The diagram below illustrates a manufacturing enterprise with a representation of an external ecosystem of suppliers, logistics and the road network. Initially the enterprise applied Sensors to various aspects of its internal manufacturing operations increasing the amount of live real time data available to make optimized dynamic operational decisions in the light of much increased information. The improvements possible for this first phase of IoT deployment are usually considerable, (see blog on Harley Davidson success story using the Intranet of Things internally).

Naturally such excellent returns from small investments encourage extension externally to add data from the longer gestation periods and operational complications for suppliers and logistics. In other words a move from internal Intranet connected Sensors to external Internet connected Sensors relying on Networking to provide the connectivity and functionality required.

There are many more factors externally that can affect an optimized plan for a manufacturing operation than the more limited numbers of internal factors more directly under the enterprise control. Ultimately all Digital Business comes down to the ability to sense and respond in an optimal manner to external factors. Successful engagement with, and use of, the data from the Internet of Things is a prerequisite of a successful Digital Business!

In the diagram sensors are positioned on every element, some such as the road traffic reporting sensors are clearly publically accessed, whilst others such as those on an individual truck belonging to the Logistics Company are private. ‘Network Integration’ is required to identify, and integrate, a group of sensing Devices into a virtual network to communicate the consolidation of data to one, or more, selected authorized receiving point(s). The receiving point(s) are then responsible for the choice, and orchestration, of Services, or transactional Applications, that will provide a Business valuable response.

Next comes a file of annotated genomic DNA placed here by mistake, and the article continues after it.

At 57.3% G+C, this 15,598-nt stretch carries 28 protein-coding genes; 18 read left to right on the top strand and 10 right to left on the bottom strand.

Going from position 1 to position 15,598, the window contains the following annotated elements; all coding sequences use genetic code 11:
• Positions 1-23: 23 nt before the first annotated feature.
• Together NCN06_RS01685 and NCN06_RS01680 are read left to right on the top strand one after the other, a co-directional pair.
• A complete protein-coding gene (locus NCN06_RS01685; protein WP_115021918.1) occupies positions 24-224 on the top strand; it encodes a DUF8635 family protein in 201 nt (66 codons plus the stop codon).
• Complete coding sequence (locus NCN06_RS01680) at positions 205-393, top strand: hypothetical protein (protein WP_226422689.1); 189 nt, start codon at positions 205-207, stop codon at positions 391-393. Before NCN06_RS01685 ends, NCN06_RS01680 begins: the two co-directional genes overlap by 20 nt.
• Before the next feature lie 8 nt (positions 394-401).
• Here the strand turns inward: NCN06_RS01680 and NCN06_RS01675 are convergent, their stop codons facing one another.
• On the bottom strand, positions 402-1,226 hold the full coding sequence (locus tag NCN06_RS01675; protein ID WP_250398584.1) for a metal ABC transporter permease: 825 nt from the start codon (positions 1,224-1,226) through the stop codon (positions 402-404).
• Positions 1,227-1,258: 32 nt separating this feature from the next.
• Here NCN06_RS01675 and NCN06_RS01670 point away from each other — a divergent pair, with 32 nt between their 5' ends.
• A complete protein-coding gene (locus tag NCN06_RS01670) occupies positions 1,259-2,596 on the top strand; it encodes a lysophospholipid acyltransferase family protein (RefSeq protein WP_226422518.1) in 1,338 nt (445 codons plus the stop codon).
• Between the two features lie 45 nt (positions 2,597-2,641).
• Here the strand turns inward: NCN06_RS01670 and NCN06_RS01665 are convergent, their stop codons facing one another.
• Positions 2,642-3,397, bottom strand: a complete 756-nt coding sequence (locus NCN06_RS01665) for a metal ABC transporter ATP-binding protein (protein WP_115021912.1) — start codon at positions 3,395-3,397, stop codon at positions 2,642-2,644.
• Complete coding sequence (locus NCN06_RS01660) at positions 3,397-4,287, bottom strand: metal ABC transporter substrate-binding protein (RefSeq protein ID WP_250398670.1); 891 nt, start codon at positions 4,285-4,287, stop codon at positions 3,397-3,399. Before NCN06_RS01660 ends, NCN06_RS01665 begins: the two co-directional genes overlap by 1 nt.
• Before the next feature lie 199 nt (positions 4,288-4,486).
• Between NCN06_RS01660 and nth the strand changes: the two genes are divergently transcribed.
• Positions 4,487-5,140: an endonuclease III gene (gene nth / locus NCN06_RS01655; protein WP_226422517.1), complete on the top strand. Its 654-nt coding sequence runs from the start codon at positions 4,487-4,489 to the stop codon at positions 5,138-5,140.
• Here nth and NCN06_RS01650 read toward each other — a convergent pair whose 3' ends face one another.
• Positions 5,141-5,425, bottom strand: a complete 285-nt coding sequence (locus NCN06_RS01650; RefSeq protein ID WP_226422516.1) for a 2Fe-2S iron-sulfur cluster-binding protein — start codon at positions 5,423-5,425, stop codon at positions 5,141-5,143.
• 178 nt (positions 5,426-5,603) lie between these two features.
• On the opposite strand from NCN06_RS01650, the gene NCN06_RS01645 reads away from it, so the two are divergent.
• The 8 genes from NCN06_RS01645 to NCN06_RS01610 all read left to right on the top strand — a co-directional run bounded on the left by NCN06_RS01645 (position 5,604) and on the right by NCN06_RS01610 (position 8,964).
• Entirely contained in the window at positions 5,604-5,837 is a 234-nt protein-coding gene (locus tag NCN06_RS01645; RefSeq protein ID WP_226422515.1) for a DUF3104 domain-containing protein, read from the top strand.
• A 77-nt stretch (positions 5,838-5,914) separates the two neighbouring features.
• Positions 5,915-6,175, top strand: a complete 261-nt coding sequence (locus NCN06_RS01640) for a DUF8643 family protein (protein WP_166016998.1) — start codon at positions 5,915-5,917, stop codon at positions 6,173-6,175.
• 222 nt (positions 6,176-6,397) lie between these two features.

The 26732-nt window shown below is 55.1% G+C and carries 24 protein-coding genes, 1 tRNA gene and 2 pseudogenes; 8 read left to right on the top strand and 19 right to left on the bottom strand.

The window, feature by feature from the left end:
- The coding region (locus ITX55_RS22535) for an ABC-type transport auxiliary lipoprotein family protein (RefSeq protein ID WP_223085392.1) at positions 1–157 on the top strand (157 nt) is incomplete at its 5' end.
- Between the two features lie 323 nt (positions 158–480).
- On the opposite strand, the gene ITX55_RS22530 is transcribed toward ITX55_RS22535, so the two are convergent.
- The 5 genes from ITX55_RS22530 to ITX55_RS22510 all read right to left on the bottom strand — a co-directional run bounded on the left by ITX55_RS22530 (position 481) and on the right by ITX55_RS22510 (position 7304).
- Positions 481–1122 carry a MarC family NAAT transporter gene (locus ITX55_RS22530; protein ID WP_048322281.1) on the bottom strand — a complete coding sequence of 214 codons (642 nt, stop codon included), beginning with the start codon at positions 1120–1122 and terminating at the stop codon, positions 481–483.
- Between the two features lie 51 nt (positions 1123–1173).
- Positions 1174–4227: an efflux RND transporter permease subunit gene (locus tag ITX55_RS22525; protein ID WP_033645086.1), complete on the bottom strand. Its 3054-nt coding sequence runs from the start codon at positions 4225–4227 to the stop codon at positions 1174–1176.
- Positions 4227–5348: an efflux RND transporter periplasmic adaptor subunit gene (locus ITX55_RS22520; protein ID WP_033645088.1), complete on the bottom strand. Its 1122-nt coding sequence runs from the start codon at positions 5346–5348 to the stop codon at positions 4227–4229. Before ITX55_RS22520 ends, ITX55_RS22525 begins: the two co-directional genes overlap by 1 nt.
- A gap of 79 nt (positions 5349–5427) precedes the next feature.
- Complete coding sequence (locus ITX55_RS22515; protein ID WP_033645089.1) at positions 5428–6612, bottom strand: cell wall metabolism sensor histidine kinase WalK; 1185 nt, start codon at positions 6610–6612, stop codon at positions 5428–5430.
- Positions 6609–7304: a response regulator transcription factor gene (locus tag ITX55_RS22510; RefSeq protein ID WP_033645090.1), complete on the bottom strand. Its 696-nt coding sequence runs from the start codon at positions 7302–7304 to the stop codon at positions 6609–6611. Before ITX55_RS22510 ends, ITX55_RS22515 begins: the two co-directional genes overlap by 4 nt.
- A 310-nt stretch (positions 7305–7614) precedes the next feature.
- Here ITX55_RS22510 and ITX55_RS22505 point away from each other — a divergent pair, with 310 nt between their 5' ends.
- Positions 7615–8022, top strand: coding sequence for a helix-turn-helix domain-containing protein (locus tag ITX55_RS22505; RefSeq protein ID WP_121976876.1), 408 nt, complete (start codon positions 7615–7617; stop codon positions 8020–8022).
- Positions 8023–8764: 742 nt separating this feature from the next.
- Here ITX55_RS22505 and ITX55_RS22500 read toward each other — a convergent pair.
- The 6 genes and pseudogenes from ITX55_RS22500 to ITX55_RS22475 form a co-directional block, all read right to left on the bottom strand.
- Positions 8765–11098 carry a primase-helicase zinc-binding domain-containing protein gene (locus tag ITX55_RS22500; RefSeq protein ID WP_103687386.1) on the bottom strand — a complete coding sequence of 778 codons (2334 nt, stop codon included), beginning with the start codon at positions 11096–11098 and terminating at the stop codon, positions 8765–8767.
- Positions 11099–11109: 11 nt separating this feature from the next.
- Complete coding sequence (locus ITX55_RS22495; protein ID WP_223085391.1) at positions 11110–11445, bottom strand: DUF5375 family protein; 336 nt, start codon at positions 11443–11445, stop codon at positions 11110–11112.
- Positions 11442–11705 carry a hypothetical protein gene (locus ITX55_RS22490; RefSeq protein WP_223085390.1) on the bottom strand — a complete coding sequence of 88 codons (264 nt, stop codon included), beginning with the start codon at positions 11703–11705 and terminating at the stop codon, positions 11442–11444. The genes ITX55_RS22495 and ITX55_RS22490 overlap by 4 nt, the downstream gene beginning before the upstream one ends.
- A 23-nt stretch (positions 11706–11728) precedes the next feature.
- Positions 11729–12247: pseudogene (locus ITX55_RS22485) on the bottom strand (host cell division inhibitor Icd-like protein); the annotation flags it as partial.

Though all Internet of Things devices share a common physical connection the network has to provide an advanced set of Services, which identify, and integrate, the required Devices into a series of secure virtual networks. Each virtual network contains the sensors that together provide the complete data set relating to a particular activity. In turn the Network Integrated Group must also included one, or more, designated receiving points.

Network Integration Groups will be a mixture of predetermined, fixed groupings, and dynamic on demand groupings responding to a authenticated data request from a designated receiving point. In IoT, the Fog Computing technology model requires Networking to play a substantial and active role, even more so than in the Cloud Computing technology model.